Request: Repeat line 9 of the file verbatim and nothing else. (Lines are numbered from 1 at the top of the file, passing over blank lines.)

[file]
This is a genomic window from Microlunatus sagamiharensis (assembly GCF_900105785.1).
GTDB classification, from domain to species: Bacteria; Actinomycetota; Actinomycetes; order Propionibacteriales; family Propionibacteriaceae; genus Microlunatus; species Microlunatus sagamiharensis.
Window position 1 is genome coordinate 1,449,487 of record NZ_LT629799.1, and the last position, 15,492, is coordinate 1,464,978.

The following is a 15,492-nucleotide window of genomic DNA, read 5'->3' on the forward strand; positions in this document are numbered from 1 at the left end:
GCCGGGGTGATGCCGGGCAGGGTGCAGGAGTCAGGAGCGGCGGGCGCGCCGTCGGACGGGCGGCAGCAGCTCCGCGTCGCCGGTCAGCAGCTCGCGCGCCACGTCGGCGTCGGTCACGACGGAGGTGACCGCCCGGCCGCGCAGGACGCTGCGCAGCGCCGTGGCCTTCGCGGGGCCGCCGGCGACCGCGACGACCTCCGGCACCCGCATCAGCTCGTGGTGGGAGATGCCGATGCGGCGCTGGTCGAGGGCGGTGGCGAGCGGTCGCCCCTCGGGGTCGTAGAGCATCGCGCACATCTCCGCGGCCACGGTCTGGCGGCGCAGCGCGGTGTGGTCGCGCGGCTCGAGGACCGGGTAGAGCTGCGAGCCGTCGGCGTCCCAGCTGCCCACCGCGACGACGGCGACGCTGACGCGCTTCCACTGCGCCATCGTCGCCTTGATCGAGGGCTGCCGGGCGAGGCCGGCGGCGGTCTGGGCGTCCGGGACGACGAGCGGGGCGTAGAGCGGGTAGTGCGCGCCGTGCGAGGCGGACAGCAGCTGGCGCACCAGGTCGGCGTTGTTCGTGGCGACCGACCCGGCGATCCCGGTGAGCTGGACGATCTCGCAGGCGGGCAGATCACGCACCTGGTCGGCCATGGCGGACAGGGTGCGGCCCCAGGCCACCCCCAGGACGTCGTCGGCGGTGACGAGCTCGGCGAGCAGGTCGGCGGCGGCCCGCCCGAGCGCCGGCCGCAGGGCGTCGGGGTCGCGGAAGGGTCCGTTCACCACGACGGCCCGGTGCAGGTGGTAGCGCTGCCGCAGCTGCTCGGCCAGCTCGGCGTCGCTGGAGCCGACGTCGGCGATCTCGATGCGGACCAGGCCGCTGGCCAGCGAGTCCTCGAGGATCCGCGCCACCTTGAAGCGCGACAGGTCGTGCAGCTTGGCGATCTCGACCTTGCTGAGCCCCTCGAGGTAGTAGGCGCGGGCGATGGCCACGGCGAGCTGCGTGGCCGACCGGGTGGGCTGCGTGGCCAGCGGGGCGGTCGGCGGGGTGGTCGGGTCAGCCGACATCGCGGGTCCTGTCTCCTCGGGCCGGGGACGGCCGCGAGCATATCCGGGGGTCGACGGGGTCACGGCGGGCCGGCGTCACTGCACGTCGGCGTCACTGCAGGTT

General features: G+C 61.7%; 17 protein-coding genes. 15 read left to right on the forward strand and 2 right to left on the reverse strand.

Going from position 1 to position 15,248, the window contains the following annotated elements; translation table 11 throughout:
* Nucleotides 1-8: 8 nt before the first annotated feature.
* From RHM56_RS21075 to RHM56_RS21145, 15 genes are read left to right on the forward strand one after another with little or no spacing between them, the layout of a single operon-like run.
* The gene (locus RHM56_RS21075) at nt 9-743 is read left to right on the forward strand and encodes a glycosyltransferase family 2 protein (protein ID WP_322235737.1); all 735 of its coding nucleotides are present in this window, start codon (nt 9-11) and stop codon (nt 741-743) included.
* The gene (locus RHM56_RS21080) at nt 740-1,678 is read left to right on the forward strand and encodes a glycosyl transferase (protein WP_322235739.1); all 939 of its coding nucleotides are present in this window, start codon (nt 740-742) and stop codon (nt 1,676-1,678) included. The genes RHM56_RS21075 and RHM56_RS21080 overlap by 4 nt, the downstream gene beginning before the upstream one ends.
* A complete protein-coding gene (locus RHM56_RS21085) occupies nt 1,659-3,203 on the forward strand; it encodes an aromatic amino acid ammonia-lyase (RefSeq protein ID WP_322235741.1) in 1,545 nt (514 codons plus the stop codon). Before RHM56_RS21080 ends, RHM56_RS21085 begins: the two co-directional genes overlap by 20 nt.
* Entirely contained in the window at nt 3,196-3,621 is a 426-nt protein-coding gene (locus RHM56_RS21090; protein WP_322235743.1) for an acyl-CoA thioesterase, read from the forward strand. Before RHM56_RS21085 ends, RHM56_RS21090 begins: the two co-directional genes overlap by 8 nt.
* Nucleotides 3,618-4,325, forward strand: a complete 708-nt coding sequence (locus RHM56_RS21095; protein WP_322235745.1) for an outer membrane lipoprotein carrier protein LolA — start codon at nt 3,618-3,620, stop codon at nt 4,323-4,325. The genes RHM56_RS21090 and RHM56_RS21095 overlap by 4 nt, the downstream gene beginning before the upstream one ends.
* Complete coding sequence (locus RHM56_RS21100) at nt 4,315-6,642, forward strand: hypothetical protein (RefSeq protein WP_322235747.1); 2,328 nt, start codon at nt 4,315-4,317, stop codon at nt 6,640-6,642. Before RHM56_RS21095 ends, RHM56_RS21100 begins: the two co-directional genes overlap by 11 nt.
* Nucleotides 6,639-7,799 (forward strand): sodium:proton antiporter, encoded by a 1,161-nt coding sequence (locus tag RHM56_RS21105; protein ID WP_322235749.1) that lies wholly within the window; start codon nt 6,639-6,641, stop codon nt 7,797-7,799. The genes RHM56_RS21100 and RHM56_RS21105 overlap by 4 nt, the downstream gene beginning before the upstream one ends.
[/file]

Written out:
* From RHM56_RS21075 to RHM56_RS21145, 15 genes are read left to right on the forward strand one after another with little or no spacing between them, the layout of a single operon-like run.